Thursday, 3 October 2013


Il Volo was a kind of supergroup based in Milan that was formed in 1974 and in the same year released an eponymous début album. All the members of the band were experienced musicians who had previously militated in other bands and collaborated with other artists: Alberto Radius (guitar, vocals) and Gabriele Lorenzi (keyboards, organ, moog, harpsichord) came from Formula 3, Mario Lavezzi (guitars, mandolin, vocals) from Flora Fauna e Cemento and I Camaleonti, Bob Callero (bass – credited on the album under the nickname “Olov”) from Osage Tribe and Duello Madre, Gianni Dall’Aglio (drums) from I Ribelli and Vince Tempera (piano, keyboards) from Pleasure Machine. Years of hard work as session men and as members of other bands had resulted in considerable musicianship and experience but the problem here, in my opinion, is the lack of originality in the song-writing that appears in debt with some of Lucio Battisti's albums of the same period.

However, even if it doesn't shine for its originality, the music is really good and the opener “Come una zanzara” (Like a mosquito) is very promising. It begins with an instrumental intro that lasts more than two minutes and that features a good bass work and an evocative, mysterious atmosphere, then vocals come in... “Like a mosquito in Africa / Me too, I'm lost among millions, nay milliards, of people... Why am I a man?...”. The rhythm section is powerful, all along the album you can appreciate a good interaction between keyboards and guitars. The music flows steadily, track after track, there are some acoustic and melodic moments, some blues and jazz influences. There are no outstanding tracks but the average quality is really good. Unfortunately the lyrics, in my opinion, are rather uninspired.

Vince Tempera - Alberto Radius - Bob Callero

To be honest, here every now and again lyricist Mogol seems to have picked the words almost at random, for their sound rather than for their meaning and you need a lot of imagination to appreciate and comprehend them... Anyway, “La mia rivoluzione” (My revolution) is about the need to believe in your own goals, “Il calore umano” (The human heat) depicts a man in a cave near a bonfire and evokes the strange human heat that you can feel when living in a community, “Il canto della preistoria” (The song of the prehistory) describes in a surreal way the symbiosis between man and nature, “I primi respiri” (First breaths) evokes a difficult relationship depicting an armour that risks to suffocate the man who wears it, “La canzone del nostro tempo” (The song of our time) deals in some way with environmental issues... “It's hard to plough the motorways / Killed hopes are not fertilizer for new businesses...”. Then “Sonno” (Sleep) depicts a feeling of selfishness that feeds a moral and physical sense of boredom while the conclusive “Sinfonia delle scarpe da tennis” (The symphony of the tennis shoes) depicts a pair of sneakers as a metaphor for freedom.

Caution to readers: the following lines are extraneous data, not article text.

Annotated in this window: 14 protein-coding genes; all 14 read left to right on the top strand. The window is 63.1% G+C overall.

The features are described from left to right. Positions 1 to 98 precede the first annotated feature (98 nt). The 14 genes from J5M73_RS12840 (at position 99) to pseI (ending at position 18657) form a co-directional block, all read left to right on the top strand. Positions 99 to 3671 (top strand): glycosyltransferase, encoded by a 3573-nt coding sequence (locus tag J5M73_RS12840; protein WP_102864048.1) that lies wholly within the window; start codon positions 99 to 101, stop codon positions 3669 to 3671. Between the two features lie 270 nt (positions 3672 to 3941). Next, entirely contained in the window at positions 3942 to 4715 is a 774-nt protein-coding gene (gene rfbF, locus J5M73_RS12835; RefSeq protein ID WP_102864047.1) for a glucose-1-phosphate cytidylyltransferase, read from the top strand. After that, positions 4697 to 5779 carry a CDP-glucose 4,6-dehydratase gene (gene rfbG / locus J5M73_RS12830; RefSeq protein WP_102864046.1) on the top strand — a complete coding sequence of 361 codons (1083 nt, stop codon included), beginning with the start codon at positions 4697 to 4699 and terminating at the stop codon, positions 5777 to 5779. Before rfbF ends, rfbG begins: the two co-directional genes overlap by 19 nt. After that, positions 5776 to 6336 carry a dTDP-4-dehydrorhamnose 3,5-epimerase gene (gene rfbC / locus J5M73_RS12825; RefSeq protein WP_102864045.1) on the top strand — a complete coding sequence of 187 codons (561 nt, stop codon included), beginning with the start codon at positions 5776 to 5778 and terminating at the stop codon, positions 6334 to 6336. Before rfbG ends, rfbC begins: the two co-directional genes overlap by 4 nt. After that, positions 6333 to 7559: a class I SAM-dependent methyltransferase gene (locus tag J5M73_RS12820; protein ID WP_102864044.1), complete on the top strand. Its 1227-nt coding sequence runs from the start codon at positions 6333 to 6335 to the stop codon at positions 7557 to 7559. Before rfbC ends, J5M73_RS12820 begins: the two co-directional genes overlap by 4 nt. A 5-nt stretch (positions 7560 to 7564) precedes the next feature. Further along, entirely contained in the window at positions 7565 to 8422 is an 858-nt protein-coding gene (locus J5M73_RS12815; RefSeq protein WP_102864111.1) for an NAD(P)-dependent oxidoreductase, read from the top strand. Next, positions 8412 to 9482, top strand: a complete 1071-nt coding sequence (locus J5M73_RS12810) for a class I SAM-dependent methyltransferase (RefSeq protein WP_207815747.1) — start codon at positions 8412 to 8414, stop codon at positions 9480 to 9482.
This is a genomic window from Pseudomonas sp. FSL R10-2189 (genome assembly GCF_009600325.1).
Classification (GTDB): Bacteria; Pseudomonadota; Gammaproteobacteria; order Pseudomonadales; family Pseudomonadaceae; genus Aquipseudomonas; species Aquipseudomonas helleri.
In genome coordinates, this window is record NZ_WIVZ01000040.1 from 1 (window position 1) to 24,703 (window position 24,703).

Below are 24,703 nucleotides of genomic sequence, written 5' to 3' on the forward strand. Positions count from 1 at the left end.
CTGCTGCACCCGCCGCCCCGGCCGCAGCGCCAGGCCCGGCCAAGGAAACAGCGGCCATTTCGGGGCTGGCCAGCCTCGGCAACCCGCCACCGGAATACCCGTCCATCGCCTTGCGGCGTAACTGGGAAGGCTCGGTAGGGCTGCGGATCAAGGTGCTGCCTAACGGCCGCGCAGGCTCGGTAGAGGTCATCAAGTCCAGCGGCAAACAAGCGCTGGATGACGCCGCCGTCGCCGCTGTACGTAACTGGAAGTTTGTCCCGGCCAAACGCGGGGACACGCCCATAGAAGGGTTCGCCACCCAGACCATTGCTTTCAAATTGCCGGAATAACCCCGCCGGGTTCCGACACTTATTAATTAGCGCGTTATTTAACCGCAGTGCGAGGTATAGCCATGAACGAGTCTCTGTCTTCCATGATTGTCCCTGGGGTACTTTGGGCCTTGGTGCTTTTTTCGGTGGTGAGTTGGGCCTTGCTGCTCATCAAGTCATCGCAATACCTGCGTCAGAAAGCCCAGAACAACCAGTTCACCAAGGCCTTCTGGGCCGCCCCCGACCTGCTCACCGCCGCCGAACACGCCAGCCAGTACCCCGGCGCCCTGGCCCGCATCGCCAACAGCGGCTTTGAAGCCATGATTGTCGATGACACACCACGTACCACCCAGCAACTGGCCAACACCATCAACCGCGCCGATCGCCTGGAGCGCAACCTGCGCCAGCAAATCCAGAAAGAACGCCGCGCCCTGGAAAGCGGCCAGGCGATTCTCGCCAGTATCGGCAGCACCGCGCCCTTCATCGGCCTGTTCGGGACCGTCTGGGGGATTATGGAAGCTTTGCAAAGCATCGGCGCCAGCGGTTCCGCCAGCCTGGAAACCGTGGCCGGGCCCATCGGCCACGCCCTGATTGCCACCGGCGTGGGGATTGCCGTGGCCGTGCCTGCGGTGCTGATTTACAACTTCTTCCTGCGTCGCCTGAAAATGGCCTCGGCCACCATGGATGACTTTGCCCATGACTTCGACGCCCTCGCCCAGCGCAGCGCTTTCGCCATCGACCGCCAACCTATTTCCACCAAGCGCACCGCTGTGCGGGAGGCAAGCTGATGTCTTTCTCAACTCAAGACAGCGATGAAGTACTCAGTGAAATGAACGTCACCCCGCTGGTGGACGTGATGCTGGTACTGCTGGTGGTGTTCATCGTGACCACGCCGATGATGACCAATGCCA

Mario Lavezzi - Gianni Dall'Aglio - Gabriele Lorenzi

On the whole, this album could have been a good “conceptual work”, the music is well performed and there are some recurrent themes (for instance, at the end of the second and of the third track there are little reprises of “Come una zanzara” played by the guitar), but at length “Battisti’s shadow” is overwhelming and the band seem to suffer from a kind of “crisis of identity”. A good album, but not an essential one.

You can listen to the complete album in streaming HERE

Il Volo: Il Volo (1975). Other opinions.
Jim Russell: This is an easy to digest work for anyone. Aside from the Italian language singing, this album is more conventional prog than others in the genre. Nice melodies, laid back vocals, smooth electric guitar solos, some acoustic guitars, and less weird keyboard... Unlike some of the more complex Italian albums, Il Volo may be a good starting point for newbies to the genre. If you're looking for one to try out that isn't too weird or wild, this album will deliver a solid rock experience and give you a little taste of the Italian scene... (read the complete review HERE)

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